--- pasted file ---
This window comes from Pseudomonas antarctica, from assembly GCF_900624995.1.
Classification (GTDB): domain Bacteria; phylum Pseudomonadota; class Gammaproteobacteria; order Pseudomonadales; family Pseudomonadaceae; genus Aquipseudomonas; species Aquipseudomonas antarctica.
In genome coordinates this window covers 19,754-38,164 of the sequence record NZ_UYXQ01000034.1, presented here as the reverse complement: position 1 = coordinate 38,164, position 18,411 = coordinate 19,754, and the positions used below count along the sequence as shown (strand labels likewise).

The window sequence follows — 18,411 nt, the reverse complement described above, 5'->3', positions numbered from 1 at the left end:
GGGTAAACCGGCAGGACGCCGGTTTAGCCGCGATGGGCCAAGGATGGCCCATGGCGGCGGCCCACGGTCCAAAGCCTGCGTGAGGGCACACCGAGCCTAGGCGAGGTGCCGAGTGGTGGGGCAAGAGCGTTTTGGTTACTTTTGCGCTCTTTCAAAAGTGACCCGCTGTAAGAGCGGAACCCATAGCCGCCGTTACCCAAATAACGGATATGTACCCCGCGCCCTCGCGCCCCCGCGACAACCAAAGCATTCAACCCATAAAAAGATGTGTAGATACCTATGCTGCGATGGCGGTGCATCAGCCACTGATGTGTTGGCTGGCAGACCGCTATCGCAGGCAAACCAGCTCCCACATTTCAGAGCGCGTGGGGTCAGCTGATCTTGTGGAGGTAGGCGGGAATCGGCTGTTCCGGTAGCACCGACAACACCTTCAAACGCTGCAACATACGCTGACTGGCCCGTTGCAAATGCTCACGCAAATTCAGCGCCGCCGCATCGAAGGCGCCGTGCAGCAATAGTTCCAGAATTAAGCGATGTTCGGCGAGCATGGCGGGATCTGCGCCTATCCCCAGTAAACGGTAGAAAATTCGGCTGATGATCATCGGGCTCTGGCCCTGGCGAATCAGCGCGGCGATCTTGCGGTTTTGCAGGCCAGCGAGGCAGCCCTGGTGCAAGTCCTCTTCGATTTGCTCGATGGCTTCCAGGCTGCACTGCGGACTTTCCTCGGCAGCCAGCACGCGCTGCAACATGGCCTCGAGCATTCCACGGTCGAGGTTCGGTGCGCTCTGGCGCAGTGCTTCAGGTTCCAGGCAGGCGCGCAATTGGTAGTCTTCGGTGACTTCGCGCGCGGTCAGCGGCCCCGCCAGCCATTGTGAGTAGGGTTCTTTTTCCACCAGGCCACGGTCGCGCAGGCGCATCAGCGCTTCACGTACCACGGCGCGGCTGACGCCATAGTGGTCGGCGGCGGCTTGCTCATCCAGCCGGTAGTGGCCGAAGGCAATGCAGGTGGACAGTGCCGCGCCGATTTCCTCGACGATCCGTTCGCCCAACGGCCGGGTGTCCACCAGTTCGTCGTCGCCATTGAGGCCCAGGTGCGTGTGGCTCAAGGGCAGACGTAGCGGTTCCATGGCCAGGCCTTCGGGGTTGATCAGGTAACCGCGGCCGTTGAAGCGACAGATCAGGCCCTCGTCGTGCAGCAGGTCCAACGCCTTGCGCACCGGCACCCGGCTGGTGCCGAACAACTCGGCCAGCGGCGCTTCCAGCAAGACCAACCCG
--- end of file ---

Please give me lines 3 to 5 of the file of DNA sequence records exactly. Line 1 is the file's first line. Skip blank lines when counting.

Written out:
In genome coordinates this window covers 19,754-38,164 of the sequence record NZ_UYXQ01000034.1, presented here as the reverse complement: position 1 = coordinate 38,164, position 18,411 = coordinate 19,754, and the positions used below count along the sequence as shown (strand labels likewise).

The window sequence follows — 18,411 nt, the reverse complement described above, 5'->3', positions numbered from 1 at the left end:
GGGTAAACCGGCAGGACGCCGGTTTAGCCGCGATGGGCCAAGGATGGCCCATGGCGGCGGCCCACGGTCCAAAGCCTGCGTGAGGGCACACCGAGCCTAGGCGAGGTGCCGAGTGGTGGGGCAAGAGCGTTTTGGTTACTTTTGCGCTCTTTCAAAAGTGACCCGCTGTAAGAGCGGAACCCATAGCCGCCGTTACCCAAATAACGGATATGTACCCCGCGCCCTCGCGCCCCCGCGACAACCAAAGCATTCAACCCATAAAAAGATGTGTAGATACCTATGCTGCGATGGCGGTGCATCAGCCACTGATGTGTTGGCTGGCAGACCGCTATCGCAGGCAAACCAGCTCCCACATTTCAGAGCGCGTGGGGTCAGCTGATCTTGTGGAGGTAGGCGGGAATCGGCTGTTCCGGTAGCACCGACAACACCTTCAAACGCTGCAACATACGCTGACTGGCCCGTTGCAAATGCTCACGCAAATTCAGCGCCGCCGCATCGAAGGCGCCGTGCAGCAATAGTTCCAGAATTAAGCGATGTTCGGCGAGCATGGCGGGATCTGCGCCTATCCCCAGTAAACGGTAGAAAATTCGGCTGATGATCATCGGGCTCTGGCCCTGGCGAATCAGCGCGGCGATCTTGCGGTTTTGCAGGCCAGCGAGGCAGCCCTGGTGCAAGTCCTCTTCGATTTGCTCGATGGCTTCCAGGCTGCACTGCGGACTTTCCTCGGCAGCCAGCACGCGCTGCAACATGGCCTCGAGCATTCCACGGTCGAGGTTCGGTGCGCTCTGGCGCAGTGCTTCAGGTTCCAGGCAGGCGCGCAATTGGTAGTCTTCGGTGACTTCGCGCGCGGTCAGCGGCCCCGCCAGCCATTGTGAGTAGGGTTCTTTTTCCACCAGGCCACGGTCGCGCAGGCGCATCAGCGCTTCACGTACCACGGCGCGGCTGACGCCATAGTGGTCGGCGGCGGCTTGCTCATCCAGCCGGTAGTGGCCGAAGGCAATGCAGGTGGACAGTGCCGCGCCGATTTCCTCGACGATCCGTTCGCCCAACGGCCGGGTGTCCACCAGTTCGTCGTCGCCATTGAGGCCCAGGTGCGTGTGGCTCAAGGGCAGACGTAGCGGTTCCATGGCCAGGCCTTCGGGGTTGATCAGGTAACCGCGGCCGTTGAAGCGACAGATCAGGCCCTCGTCGTGCAGCAGGTCCAACGCCTTGCGCACCGGCACCCGGCTGGTGCCGAACAACTCGGCCAGCGGCGCTTCCAGCAAGACCAACCCG